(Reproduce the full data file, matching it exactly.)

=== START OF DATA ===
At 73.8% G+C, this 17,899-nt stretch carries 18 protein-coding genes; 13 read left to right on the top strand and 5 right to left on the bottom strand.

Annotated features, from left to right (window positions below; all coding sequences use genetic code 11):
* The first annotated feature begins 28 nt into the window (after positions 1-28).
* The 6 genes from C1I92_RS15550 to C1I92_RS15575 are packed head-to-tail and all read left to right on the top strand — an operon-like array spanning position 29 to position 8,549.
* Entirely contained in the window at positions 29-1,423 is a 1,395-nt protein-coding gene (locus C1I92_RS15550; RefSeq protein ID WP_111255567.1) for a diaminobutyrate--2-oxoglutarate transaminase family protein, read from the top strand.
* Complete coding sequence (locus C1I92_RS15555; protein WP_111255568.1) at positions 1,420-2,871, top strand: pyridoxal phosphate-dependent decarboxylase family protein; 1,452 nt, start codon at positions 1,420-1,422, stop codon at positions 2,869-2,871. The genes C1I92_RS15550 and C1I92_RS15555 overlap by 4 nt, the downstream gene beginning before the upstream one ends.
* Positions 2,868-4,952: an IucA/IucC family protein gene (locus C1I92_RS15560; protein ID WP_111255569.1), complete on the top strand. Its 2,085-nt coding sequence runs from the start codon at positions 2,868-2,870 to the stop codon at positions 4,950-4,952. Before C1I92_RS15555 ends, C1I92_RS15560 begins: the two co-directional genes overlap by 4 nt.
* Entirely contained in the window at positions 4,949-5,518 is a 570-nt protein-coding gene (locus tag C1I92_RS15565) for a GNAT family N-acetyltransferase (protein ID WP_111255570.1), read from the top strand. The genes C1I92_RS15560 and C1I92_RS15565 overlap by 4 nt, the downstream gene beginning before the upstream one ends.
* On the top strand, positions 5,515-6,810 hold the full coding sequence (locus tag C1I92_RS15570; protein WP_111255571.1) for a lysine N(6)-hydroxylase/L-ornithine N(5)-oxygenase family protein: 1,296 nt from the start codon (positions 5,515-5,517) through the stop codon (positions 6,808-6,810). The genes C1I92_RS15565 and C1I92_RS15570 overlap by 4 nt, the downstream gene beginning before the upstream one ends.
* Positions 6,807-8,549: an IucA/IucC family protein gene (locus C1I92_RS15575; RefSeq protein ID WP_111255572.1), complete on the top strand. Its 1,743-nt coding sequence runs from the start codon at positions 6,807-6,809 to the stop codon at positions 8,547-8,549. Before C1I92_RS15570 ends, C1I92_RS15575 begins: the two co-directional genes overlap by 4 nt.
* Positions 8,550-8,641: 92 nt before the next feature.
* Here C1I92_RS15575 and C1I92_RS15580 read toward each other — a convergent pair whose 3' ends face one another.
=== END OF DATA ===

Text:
At 73.8% G+C, this 17,899-nt stretch carries 18 protein-coding genes; 13 read left to right on the top strand and 5 right to left on the bottom strand.

Annotated features, from left to right (window positions below; all coding sequences use genetic code 11):
* The first annotated feature begins 28 nt into the window (after positions 1-28).
* The 6 genes from C1I92_RS15550 to C1I92_RS15575 are packed head-to-tail and all read left to right on the top strand — an operon-like array spanning position 29 to position 8,549.
* Entirely contained in the window at positions 29-1,423 is a 1,395-nt protein-coding gene (locus C1I92_RS15550; RefSeq protein ID WP_111255567.1) for a diaminobutyrate--2-oxoglutarate transaminase family protein, read from the top strand.
* Complete coding sequence (locus C1I92_RS15555; protein WP_111255568.1) at positions 1,420-2,871, top strand: pyridoxal phosphate-dependent decarboxylase family protein; 1,452 nt, start codon at positions 1,420-1,422, stop codon at positions 2,869-2,871. The genes C1I92_RS15550 and C1I92_RS15555 overlap by 4 nt, the downstream gene beginning before the upstream one ends.
* Positions 2,868-4,952: an IucA/IucC family protein gene (locus C1I92_RS15560; protein ID WP_111255569.1), complete on the top strand. Its 2,085-nt coding sequence runs from the start codon at positions 2,868-2,870 to the stop codon at positions 4,950-4,952. Before C1I92_RS15555 ends, C1I92_RS15560 begins: the two co-directional genes overlap by 4 nt.
* Entirely contained in the window at positions 4,949-5,518 is a 570-nt protein-coding gene (locus tag C1I92_RS15565) for a GNAT family N-acetyltransferase (protein ID WP_111255570.1), read from the top strand. The genes C1I92_RS15560 and C1I92_RS15565 overlap by 4 nt, the downstream gene beginning before the upstream one ends.
* On the top strand, positions 5,515-6,810 hold the full coding sequence (locus tag C1I92_RS15570; protein WP_111255571.1) for a lysine N(6)-hydroxylase/L-ornithine N(5)-oxygenase family protein: 1,296 nt from the start codon (positions 5,515-5,517) through the stop codon (positions 6,808-6,810). The genes C1I92_RS15565 and C1I92_RS15570 overlap by 4 nt, the downstream gene beginning before the upstream one ends.
* Positions 6,807-8,549: an IucA/IucC family protein gene (locus C1I92_RS15575; RefSeq protein ID WP_111255572.1), complete on the top strand. Its 1,743-nt coding sequence runs from the start codon at positions 6,807-6,809 to the stop codon at positions 8,547-8,549. Before C1I92_RS15570 ends, C1I92_RS15575 begins: the two co-directional genes overlap by 4 nt.
* Positions 8,550-8,641: 92 nt before the next feature.
* Here C1I92_RS15575 and C1I92_RS15580 read toward each other — a convergent pair whose 3' ends face one another.